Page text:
When Edie Urbasik suggested that her preteen daughter ride Tall Glass, a quick-to-the-jumps ex-racehorse, the startled young lady was just as quick to say no.
“I thought she was crazy,” says 12-year-old Kayla Urbasik. “That horse was so hot, and I just couldn’t see it.”
But last June, after the spirited Thoroughbred’s previous rider stopped riding him, Kayla decided to at least give her mother’s advice a try.
And as the pair started lessons with Coach Lauren Camara, a funny thing happened; the one-time speed-demon of an animal, who once raced toward jumps like a spirited Jumper, chilled out.
“When I first started jumping him, and he was hot, and when he’d see the jump, he’d speed up,” Kayla says. “Then he started waiting a few strides before he sped up.”
Soon Tall Glass was jumping rhythmically like a fat Warmblood Hunter.
“The other day I jumped a 2-foot-6 vertical and my reins were so loose the entire time,” she adds. “He just trotted up to it and went right over.”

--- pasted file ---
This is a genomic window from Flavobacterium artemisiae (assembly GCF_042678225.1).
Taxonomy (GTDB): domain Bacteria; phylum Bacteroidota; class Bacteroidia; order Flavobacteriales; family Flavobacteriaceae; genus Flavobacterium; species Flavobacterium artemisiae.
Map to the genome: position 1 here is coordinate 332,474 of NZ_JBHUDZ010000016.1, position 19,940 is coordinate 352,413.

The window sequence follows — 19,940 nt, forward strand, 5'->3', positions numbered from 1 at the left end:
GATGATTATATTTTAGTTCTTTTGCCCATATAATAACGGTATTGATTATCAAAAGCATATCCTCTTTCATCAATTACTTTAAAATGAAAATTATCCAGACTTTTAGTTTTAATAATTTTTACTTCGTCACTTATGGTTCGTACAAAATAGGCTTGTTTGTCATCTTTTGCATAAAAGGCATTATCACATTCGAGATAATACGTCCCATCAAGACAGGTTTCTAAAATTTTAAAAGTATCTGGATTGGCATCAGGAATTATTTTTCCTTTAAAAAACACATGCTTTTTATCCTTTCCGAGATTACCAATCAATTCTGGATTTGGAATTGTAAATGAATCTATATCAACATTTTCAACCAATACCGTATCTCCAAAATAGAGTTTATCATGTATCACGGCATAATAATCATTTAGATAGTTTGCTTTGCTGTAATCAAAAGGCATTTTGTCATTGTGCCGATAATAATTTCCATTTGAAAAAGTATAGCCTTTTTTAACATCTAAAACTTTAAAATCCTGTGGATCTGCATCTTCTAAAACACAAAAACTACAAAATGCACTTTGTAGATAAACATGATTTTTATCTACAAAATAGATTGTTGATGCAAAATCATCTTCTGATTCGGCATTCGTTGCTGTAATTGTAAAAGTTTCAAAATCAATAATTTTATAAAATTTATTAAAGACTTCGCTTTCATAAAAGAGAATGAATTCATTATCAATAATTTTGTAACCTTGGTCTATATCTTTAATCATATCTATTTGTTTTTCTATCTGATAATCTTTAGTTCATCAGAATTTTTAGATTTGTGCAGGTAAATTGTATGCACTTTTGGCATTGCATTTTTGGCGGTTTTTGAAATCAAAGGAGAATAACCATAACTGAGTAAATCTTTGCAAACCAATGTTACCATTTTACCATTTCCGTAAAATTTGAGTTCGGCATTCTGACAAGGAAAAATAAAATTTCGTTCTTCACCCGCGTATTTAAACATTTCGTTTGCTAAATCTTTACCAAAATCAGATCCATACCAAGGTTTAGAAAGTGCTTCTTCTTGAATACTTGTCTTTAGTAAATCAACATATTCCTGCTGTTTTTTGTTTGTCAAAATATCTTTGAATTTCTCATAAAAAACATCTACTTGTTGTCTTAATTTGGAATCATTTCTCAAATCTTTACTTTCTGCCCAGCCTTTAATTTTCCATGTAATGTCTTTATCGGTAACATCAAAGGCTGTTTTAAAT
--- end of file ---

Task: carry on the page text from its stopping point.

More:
Says the elder Urbasik, “A friend of mine, who’s a judge, always told me that (Tall Glass) didn’t want to be a Jumper, that my horse was really a Hunter,” she says. “Now I really believe it!”
Never was his newfound mellow approach on display as much as it was this past November; it would be his proudest moment, thus far.
The big bay ex-racehorse and Kayla represented the Thoroughbred breed at the Royal Agricultural Winter Fair in Toronto. The guests of both Long Run Thoroughbred Retirement, where Tall Glass was purchased, and the Canadian Thoroughbred Horse Society, the now unflappable racehorse proved to be so calm under the florescent lights of the cavernous indoor hall, that he would fall asleep in his makeshift stall while dozens of admirers crowded around.
And while other horses might be startled by the cacophony of the crowds— as pizza vendors and machinery made a ruckus – Tall Glass was positively blasé.
He walked, trotted, and cantered obligingly for onlookers during several demonstrations with Kayla.
Says the proud Mom, “He went out like a rock star, with pizzeria and noise and shopping in the background— he didn’t care,” Urbasik says. He would stop on cue, as Kayla, sitting atop her fine representation of a Thoroughbred, would speak into a microphone, answering questions.
“I was so proud.”
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